Team OBD: Oral Biofilm Disruption
Surface-associated multispecies bacterial communities thrive in biofilms, both in natural habitats and in laboratory environments. Biofilms are structural scaffolds made up of extracellular polymeric substances that establish micro-niches with distinct biochemical gradients and support signaling-cross-talk between members of either a single or multiple bacterial communities. The chemical composition of biofilms and their dense physical structures also serve as protective barriers that impede the permeation of anti-microbial agents from reaching the pathogens that are embedded within the biofilms. Thus the properties of biofilms contribute significantly to the pathogenesis of numerous chronic diseases, making biofilm-based infections extremely difficult to address. For instance, pathogens encapsulated in biofilms often survive aggressive antibiotic treatments, resisting drug doses several orders of magnitude higher than those that prove lethal to their planktonic counterparts.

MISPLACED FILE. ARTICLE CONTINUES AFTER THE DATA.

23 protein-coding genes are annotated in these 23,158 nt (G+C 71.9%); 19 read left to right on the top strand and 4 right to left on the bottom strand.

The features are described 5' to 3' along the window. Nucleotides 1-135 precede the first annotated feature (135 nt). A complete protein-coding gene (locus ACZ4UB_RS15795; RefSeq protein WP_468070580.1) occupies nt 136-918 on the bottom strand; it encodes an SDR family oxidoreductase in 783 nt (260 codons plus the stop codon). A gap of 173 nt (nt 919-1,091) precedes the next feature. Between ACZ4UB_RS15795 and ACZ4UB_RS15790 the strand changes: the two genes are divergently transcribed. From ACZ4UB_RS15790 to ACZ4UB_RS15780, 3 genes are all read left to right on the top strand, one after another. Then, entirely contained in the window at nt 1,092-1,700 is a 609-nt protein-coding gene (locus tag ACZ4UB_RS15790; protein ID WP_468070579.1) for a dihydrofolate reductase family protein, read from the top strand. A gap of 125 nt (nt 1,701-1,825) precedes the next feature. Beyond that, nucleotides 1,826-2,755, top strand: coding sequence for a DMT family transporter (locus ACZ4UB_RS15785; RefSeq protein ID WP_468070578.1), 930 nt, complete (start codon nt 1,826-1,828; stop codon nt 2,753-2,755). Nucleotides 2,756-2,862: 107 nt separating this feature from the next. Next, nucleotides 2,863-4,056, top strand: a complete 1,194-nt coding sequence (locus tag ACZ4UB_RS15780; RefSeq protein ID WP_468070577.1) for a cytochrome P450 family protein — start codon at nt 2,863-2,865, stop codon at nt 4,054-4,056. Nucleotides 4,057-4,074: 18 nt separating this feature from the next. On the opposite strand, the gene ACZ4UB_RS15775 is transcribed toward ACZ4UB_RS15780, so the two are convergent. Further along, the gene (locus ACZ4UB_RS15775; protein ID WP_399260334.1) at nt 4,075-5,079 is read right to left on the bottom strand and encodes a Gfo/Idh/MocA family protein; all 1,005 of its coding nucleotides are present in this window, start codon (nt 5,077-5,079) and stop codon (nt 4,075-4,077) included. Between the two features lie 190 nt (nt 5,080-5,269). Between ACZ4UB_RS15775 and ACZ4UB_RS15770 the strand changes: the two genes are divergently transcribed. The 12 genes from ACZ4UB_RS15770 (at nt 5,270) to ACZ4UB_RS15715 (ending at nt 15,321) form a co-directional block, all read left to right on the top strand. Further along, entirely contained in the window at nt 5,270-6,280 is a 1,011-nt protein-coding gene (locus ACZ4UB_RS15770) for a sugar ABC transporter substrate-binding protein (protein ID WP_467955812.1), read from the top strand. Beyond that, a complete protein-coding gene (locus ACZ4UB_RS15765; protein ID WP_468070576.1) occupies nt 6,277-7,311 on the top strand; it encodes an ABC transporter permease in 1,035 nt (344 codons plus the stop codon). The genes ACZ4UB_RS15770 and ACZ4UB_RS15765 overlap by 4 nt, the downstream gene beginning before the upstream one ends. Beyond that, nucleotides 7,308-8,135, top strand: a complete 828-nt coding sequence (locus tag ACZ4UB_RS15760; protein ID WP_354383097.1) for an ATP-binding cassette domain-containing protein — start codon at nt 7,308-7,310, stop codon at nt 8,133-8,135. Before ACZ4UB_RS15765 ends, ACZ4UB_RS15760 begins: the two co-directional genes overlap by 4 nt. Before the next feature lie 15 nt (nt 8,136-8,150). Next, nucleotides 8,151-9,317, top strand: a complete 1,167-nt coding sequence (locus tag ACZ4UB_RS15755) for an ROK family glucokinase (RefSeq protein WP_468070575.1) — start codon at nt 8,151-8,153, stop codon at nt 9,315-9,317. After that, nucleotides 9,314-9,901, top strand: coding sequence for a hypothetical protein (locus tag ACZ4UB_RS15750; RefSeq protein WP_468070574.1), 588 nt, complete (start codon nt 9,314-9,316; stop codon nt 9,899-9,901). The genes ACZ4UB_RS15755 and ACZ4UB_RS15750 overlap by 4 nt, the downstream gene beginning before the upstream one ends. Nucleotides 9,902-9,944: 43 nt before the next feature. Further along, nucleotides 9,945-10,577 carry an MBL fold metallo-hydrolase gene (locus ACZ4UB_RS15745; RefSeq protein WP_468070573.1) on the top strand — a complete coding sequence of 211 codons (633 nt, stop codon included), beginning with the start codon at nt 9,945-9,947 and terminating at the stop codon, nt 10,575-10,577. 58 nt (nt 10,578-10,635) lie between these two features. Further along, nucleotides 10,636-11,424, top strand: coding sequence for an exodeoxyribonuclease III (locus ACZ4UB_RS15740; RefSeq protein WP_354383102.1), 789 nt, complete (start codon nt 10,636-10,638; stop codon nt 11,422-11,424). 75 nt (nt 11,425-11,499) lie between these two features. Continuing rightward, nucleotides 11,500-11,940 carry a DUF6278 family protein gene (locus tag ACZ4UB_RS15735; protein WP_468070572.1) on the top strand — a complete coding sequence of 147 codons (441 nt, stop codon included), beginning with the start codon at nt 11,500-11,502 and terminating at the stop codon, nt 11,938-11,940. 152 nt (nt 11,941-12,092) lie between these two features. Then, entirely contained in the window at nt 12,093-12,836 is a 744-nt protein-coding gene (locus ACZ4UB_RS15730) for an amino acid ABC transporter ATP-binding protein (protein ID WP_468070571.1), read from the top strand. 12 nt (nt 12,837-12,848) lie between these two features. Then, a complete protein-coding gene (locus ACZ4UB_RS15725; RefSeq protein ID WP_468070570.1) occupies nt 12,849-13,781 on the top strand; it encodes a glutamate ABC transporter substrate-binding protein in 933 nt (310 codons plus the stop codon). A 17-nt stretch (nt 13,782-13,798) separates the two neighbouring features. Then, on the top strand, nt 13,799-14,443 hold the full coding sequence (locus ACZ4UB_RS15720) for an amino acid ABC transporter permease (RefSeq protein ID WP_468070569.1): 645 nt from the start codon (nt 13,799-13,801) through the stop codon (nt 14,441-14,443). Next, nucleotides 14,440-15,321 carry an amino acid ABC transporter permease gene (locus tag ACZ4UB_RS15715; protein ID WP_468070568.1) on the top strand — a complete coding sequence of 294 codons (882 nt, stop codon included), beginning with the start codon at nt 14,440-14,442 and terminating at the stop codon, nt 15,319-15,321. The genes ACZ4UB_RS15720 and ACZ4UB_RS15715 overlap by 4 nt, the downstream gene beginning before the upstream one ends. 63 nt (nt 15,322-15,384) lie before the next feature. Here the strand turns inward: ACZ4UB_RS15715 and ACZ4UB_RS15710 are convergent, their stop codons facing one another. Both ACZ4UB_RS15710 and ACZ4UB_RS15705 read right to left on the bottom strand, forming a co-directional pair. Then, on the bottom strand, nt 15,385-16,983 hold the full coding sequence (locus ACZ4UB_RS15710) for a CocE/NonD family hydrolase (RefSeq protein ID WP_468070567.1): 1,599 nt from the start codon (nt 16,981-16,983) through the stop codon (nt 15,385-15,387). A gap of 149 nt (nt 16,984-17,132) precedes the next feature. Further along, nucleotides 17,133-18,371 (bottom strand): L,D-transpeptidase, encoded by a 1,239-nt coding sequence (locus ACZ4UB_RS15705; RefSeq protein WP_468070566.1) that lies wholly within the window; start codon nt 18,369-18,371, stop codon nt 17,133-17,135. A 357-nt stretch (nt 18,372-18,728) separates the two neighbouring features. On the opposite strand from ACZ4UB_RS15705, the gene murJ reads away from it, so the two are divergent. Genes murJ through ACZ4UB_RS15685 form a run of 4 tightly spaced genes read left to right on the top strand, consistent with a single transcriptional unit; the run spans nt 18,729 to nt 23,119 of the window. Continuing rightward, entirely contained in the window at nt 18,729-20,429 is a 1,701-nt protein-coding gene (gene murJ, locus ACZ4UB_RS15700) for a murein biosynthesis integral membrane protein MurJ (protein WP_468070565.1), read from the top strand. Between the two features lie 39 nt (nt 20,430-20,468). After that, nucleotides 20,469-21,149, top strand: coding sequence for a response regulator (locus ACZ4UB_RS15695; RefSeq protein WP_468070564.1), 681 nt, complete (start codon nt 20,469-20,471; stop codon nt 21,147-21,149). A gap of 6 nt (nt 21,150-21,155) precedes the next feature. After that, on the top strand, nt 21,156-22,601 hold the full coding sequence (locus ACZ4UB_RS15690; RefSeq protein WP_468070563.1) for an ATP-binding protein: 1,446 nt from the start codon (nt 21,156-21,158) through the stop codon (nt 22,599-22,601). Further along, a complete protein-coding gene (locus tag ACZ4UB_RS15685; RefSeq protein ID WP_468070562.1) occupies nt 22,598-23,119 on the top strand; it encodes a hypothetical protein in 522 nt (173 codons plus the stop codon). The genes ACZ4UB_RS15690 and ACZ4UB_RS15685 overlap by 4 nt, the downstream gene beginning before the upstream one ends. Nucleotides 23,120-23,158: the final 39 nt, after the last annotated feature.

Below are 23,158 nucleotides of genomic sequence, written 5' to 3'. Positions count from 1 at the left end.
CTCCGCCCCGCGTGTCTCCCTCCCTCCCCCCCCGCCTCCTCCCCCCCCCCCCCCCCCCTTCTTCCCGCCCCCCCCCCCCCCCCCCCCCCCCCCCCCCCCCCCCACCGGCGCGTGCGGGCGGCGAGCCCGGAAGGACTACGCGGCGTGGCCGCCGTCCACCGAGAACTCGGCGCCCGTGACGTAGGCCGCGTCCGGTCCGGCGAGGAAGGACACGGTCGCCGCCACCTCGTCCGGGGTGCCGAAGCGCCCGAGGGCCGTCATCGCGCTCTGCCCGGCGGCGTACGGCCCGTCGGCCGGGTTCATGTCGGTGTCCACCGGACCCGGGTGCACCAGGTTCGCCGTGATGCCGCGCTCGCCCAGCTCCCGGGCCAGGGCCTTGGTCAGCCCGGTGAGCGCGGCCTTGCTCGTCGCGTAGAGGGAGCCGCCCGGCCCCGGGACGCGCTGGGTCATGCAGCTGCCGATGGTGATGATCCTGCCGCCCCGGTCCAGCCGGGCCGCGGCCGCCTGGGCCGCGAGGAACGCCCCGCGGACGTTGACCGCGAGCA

Biofilm systems are ubiquitous throughout nature, but of particular interest to our team are the multispecies biofilms that colonize the oral cavity. The microbial metabolism within the biofilms established on teeth and gingival sulcus cause dental caries and periodontitis. Disruption of well-established biofilms and inhibition of the spread of pathogenic biofilms in the oral cavity are attractive strategies for treating these diseases. Our team strives to understand the underlying molecular factors that contribute to the synthesis and degradation of polymeric substances during the natural life cycle of multispecies biofilms. In particular, we are researching oral biofilms at various spatial resolutions by employing multidisciplinary approaches from fields such as microbial ecology, metabolomics and structural biology, with the final objective of discovering an array of novel small molecules that disrupt and inhibit pathogenic biofilms in the oral cavity.